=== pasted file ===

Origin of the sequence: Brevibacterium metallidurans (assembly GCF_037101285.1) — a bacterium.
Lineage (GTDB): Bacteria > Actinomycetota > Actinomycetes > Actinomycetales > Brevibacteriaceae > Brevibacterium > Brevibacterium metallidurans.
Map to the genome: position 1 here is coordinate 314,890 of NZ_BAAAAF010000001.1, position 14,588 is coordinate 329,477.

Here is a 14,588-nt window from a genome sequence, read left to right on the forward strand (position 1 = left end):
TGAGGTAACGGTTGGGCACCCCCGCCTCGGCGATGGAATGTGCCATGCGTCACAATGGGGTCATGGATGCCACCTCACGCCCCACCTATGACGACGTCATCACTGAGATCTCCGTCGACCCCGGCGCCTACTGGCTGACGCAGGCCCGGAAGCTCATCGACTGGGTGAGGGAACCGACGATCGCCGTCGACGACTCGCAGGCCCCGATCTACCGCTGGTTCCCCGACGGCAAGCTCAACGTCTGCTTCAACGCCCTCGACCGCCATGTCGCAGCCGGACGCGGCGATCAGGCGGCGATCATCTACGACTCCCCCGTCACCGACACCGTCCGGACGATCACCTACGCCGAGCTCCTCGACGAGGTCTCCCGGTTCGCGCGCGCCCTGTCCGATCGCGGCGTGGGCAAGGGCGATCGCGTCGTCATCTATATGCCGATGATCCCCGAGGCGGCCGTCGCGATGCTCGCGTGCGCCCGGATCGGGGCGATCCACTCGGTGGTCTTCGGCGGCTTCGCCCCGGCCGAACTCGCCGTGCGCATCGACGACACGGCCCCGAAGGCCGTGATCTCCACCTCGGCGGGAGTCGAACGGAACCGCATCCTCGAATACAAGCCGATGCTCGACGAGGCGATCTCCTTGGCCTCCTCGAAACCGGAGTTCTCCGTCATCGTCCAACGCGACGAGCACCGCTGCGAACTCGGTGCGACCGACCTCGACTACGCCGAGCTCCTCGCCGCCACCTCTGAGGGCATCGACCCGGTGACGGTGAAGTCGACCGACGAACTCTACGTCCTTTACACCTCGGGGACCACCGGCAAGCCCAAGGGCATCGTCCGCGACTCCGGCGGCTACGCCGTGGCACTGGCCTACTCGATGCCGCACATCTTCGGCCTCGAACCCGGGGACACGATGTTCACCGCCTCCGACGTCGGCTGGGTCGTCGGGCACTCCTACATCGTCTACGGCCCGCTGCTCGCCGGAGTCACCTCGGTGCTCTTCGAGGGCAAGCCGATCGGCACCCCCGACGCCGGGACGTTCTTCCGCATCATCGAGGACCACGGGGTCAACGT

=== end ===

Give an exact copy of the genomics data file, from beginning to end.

Origin of the sequence: Brevibacterium metallidurans (assembly GCF_037101285.1) — a bacterium.
Lineage (GTDB): Bacteria > Actinomycetota > Actinomycetes > Actinomycetales > Brevibacteriaceae > Brevibacterium > Brevibacterium metallidurans.
Map to the genome: position 1 here is coordinate 314,890 of NZ_BAAAAF010000001.1, position 14,588 is coordinate 329,477.

Here is a 14,588-nt window from a genome sequence, read left to right on the forward strand (position 1 = left end):
TGAGGTAACGGTTGGGCACCCCCGCCTCGGCGATGGAATGTGCCATGCGTCACAATGGGGTCATGGATGCCACCTCACGCCCCACCTATGACGACGTCATCACTGAGATCTCCGTCGACCCCGGCGCCTACTGGCTGACGCAGGCCCGGAAGCTCATCGACTGGGTGAGGGAACCGACGATCGCCGTCGACGACTCGCAGGCCCCGATCTACCGCTGGTTCCCCGACGGCAAGCTCAACGTCTGCTTCAACGCCCTCGACCGCCATGTCGCAGCCGGACGCGGCGATCAGGCGGCGATCATCTACGACTCCCCCGTCACCGACACCGTCCGGACGATCACCTACGCCGAGCTCCTCGACGAGGTCTCCCGGTTCGCGCGCGCCCTGTCCGATCGCGGCGTGGGCAAGGGCGATCGCGTCGTCATCTATATGCCGATGATCCCCGAGGCGGCCGTCGCGATGCTCGCGTGCGCCCGGATCGGGGCGATCCACTCGGTGGTCTTCGGCGGCTTCGCCCCGGCCGAACTCGCCGTGCGCATCGACGACACGGCCCCGAAGGCCGTGATCTCCACCTCGGCGGGAGTCGAACGGAACCGCATCCTCGAATACAAGCCGATGCTCGACGAGGCGATCTCCTTGGCCTCCTCGAAACCGGAGTTCTCCGTCATCGTCCAACGCGACGAGCACCGCTGCGAACTCGGTGCGACCGACCTCGACTACGCCGAGCTCCTCGCCGCCACCTCTGAGGGCATCGACCCGGTGACGGTGAAGTCGACCGACGAACTCTACGTCCTTTACACCTCGGGGACCACCGGCAAGCCCAAGGGCATCGTCCGCGACTCCGGCGGCTACGCCGTGGCACTGGCCTACTCGATGCCGCACATCTTCGGCCTCGAACCCGGGGACACGATGTTCACCGCCTCCGACGTCGGCTGGGTCGTCGGGCACTCCTACATCGTCTACGGCCCGCTGCTCGCCGGAGTCACCTCGGTGCTCTTCGAGGGCAAGCCGATCGGCACCCCCGACGCCGGGACGTTCTTCCGCATCATCGAGGACCACGGGGTCAACGT